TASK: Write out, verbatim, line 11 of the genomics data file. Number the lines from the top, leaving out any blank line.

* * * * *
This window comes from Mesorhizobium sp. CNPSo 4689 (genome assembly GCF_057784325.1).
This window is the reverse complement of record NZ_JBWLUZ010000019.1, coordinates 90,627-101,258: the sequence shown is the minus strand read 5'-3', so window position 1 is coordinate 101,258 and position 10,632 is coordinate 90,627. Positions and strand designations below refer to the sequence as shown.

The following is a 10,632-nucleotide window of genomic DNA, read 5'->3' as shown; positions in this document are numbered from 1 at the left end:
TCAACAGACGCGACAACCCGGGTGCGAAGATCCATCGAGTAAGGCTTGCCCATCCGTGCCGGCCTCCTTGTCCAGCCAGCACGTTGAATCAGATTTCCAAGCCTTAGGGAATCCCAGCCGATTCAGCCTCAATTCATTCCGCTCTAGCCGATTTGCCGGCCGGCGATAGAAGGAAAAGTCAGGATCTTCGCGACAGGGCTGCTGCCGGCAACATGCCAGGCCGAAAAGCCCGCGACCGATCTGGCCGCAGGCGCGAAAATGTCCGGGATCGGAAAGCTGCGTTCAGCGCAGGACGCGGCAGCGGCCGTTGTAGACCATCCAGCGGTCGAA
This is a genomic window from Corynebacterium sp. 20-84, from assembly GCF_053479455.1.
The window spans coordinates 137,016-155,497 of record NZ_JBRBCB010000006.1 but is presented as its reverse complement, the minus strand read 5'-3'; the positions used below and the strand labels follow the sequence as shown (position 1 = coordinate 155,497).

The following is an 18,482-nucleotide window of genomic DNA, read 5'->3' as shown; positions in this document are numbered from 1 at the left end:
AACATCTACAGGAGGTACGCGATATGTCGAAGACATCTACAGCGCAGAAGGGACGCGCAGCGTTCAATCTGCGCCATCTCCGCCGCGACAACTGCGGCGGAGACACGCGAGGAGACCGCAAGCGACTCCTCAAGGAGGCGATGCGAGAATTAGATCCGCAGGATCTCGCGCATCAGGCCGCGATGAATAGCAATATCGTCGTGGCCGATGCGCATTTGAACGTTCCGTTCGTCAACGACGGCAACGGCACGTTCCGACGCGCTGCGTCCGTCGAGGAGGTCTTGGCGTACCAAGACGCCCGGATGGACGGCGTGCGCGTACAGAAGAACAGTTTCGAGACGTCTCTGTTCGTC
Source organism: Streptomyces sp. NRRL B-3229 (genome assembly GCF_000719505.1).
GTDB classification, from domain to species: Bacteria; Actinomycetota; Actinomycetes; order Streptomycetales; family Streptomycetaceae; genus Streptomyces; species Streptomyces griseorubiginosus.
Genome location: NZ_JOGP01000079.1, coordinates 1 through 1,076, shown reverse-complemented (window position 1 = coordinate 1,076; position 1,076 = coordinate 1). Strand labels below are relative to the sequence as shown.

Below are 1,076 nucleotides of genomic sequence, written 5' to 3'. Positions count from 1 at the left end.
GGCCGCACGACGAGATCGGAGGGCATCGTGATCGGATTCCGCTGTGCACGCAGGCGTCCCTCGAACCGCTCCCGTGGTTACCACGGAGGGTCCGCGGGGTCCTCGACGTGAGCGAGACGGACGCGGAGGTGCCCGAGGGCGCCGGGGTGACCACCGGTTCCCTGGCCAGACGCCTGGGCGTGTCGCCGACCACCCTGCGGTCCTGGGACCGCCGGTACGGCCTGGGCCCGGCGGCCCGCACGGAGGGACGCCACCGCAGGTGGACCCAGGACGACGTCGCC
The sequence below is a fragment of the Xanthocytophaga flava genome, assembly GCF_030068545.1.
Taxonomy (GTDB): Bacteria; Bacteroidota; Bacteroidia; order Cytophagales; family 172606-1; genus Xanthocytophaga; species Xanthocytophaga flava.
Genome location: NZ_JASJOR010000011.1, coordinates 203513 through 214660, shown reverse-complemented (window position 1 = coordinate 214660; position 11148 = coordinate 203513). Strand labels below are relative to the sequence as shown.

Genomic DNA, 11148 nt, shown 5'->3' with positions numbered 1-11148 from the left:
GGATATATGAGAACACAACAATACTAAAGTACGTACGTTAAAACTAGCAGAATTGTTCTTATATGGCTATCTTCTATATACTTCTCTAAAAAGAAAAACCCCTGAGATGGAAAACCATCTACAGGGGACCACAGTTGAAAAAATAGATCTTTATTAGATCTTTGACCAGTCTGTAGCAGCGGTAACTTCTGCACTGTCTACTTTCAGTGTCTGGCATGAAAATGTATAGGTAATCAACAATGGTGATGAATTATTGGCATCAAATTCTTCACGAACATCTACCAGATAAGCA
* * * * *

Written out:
Genome location: NZ_JOGP01000079.1, coordinates 1 through 1,076, shown reverse-complemented (window position 1 = coordinate 1,076; position 1,076 = coordinate 1). Strand labels below are relative to the sequence as shown.